Helping the Home Renovator
As long as he can remember, Andrew Dewberry has been dreaming up new and better ways to do things. He recalls lying in bed one night. And, he is unable to fall asleep. He is contemplating the car industry. And how it would be more efficient if the steelmaker was located next door to the car plant.
Not your normal way of counting sheep – especially since Dewberry was just 11 at the time. “I’ve always been a lateral thinker,’’ says the 43-year-old native of England. “I just can’t stay still mentally.’’
In 1991 Dewabrry, an architect, emigrated to Canada with his wife, Jayne, a criminologist. While renovating the bathroom in their new home – the third he’d done in his life-Dewberry decided there had to be a better way to apply the caulking that seals and waterproofs the edges around a tub. He’d also noticed workers on job sites he’d visited smoothing silicone caulking with their fingertips-even though against contact with skin.
Dewberry started tinkering and soon came up with the Caulk-Rite-a short, plastic handle with an arrow-head-shaped end. It holds a triangular piece of soft, rubber-like material that does the smoothing. In 1996 the couple spent $ 7000 to have 3000 units made. And they invited friends over for a pizza-and –beer bash and an evening of assembling and packaging the Caulk-Rite tools.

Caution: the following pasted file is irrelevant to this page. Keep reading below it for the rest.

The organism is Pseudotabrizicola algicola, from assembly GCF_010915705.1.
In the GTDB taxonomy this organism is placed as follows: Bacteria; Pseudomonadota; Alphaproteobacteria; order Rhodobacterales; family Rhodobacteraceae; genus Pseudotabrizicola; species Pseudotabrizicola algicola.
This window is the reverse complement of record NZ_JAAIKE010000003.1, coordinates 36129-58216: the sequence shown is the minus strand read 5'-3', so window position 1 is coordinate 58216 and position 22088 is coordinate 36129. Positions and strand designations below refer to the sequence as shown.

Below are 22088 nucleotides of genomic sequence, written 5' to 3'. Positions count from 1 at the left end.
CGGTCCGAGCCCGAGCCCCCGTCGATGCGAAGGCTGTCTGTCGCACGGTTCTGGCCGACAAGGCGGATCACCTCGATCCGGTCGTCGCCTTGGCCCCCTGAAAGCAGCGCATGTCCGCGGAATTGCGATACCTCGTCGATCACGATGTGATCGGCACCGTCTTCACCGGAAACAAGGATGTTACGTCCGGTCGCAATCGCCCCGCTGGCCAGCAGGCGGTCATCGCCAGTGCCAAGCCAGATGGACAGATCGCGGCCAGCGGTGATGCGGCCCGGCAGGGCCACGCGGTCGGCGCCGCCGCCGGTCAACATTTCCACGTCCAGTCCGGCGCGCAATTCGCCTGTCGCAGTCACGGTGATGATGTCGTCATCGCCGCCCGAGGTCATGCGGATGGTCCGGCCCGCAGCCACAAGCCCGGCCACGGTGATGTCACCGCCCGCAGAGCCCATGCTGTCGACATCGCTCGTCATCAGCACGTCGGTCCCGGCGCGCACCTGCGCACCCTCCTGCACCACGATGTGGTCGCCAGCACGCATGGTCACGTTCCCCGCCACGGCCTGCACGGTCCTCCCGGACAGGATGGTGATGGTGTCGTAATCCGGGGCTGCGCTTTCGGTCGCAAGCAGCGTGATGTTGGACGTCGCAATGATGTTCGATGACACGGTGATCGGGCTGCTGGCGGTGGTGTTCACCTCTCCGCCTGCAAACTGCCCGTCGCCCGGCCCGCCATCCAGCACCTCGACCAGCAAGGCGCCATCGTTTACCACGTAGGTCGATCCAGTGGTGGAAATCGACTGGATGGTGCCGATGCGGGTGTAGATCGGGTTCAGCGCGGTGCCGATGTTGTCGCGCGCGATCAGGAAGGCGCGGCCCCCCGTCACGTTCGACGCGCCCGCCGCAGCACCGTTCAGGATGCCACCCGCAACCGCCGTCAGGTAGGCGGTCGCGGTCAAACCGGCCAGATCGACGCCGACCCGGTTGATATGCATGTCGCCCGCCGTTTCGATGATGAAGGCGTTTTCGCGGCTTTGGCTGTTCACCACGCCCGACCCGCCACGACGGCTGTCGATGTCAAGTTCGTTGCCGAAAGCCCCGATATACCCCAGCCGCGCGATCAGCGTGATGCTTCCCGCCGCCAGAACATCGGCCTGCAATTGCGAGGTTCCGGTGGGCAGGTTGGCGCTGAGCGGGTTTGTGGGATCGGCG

At first they thought they would simply license the design, but there were no takers. And when they called hardware stores, “they wanted to know who we were, how many we had sold, what other products we had to sell, and what our track record was,’’ recalls Jayne. “we were terribly naïve.’’undeterred, they pushed ahead, and over the next two years, while Andrew kept his day job to pay the mortgage, Jayne made the rounds of stores, Happy to sell a half dozen at each stop. “Every time I got a sale, I phoned up a senior official of the company and said, ‘Guess what? I’ve sold another six!’’
The strategy worked. The couple also landed accounts with some supermarket chains.
They also became a hit on an American home-shopping television channel. They packaged a Caulk-Rite tool with a tube of silicone, gloves, instructions and their new tool-a caulking remover called Caulk-Away-for $20.
The orders flooded in-at one point, 7000 kits were sold in seven minutes.
Today the couple are busy growing their business-which supports them both full-time-and enjoying the challenges that continue to crop up. “we make mistakes,’’ says Dewberry, “but we’re somewhat pigheaded, and eventually we get there.’’
Helping Home Renovator
Helping Home Renovator